Does anyone in the group collect the Harry Potter books in any form? I'm guessing that a few of you collect the US firsts ... if you do, maybe we can identify them together. Let me know which title (or titles) you have and whether they indicate that they're first editions on the copyright page, then I'll tell you about the other points that you need to identify them. In general, they're pretty similar to the UK editions -- first edition statement and full number row are enough to guarantee that they're firsts. But there are a few titles in the series with other more complicated points. I'm curious whether anyone in the group has any of them....

Daniel
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Read-n-Rider
Posts: 157
Registered: ‎01-29-2007
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Re: Harry Potter First Editions

I'm so excited, Daniel! I have hardcover copies of 2 of the Harry Potter books, and one of them--#5, Order of the Phoenix--says "First American Edition, July 2003" on the copyright page and has the full number line you described. On the other--#6, The Half-Blood Prince, it also indicates first American edition, but the number line only goes down to "2." I'm thinking this means it is the second printing. Right?--Or not?

Anyway, I found your post most informative, and this club has already made me more particular about the books I buy. I'm hoping to someday get around to checking out some of the ones I've had for a long time to see if there are any "treasures" among them!
Distinguished Wordsmith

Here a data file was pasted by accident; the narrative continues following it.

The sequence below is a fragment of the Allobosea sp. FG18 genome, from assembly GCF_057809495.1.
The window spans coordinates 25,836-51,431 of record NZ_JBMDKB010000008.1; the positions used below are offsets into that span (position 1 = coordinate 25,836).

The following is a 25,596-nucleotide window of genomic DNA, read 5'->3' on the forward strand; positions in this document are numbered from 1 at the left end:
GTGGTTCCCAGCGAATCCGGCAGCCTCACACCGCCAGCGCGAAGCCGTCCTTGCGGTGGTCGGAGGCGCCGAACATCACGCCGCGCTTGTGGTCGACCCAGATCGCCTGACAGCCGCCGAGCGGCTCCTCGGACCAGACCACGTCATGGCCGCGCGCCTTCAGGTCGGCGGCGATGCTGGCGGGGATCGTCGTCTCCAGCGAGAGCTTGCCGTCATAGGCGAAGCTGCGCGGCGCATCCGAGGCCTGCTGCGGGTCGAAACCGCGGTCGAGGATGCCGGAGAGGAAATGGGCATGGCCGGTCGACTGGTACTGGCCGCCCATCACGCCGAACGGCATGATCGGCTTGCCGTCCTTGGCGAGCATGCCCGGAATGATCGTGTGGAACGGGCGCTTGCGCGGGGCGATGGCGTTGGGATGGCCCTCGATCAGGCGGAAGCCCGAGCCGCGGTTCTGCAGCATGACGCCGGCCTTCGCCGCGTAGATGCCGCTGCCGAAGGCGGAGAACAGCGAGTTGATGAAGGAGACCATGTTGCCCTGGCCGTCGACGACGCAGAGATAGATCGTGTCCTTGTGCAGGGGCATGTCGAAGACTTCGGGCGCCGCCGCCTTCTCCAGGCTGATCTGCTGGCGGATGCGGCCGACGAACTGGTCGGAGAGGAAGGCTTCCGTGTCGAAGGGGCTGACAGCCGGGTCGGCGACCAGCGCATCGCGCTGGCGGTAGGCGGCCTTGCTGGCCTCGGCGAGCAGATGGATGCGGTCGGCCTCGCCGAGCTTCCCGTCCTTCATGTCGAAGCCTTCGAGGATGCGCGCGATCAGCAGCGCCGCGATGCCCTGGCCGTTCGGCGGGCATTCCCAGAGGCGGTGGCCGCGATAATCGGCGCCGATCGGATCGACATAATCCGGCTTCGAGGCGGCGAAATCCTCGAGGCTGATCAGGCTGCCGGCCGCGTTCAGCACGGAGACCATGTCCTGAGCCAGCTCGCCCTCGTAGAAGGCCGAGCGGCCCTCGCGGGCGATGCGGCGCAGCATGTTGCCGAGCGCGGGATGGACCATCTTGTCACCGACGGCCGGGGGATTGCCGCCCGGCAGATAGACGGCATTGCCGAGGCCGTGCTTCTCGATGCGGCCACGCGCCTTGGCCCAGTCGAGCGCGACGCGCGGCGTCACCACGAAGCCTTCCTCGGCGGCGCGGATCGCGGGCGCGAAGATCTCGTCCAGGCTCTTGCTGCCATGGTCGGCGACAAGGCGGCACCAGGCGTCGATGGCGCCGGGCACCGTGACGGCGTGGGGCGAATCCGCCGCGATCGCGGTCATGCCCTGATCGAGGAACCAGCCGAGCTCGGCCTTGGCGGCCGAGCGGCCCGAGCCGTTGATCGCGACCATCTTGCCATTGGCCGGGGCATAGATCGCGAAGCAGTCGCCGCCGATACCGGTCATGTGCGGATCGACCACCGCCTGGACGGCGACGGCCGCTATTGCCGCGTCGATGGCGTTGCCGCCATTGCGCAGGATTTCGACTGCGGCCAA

Everyman
Posts: 9,216
Registered: ‎10-19-2006
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Re: Harry Potter First Editions

I have First American Edition of both five and six with the full number line, down to 1. But I can't believe they're very valuable, with millions of them printed. But maybe in a hundred years!
_______________
I think, therefore I drive people nuts.
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bibliophilic-mom
Posts: 3
Registered: ‎06-16-2007
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Re: Harry Potter First Editions

Wish I still had the first Harry sent by a friend who was living in England at the time. At the time, it hadn't been published here yet and no one knew how to pronounce Hermione's name. During our reading Jo had an interview, I think on NPR, where she set everyone straight on the correct pronunciation.

I do still have the first addition US versions of all the rest, starting with Chamber. It states First American edition June 1999. It's still in pretty good shape with a clean bookcover. Should I stick it on a shelf and buy a paperback for when my younger kids are ready for reading in bed under the covers? I'd hate for it to have an accident if it is valuable.
Inspired Correspondent
Read-n-Rider
Posts: 157
Registered: ‎01-29-2007
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Re: Harry Potter First Editions

Bummer on that early U. K. edition of the first Harry Potter book! Like Everyman, I think it will be a long, long time (if ever) before the others, especially the U. S. editions, are very valuable, but, who knows? Hey, maybe you can find some really cheap paperbacks for your kids at garages sales.

Joan
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Daniel_B
Posts: 30
Registered: ‎10-19-2006
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Re: Harry Potter First Editions



Read-n-Rider wrote: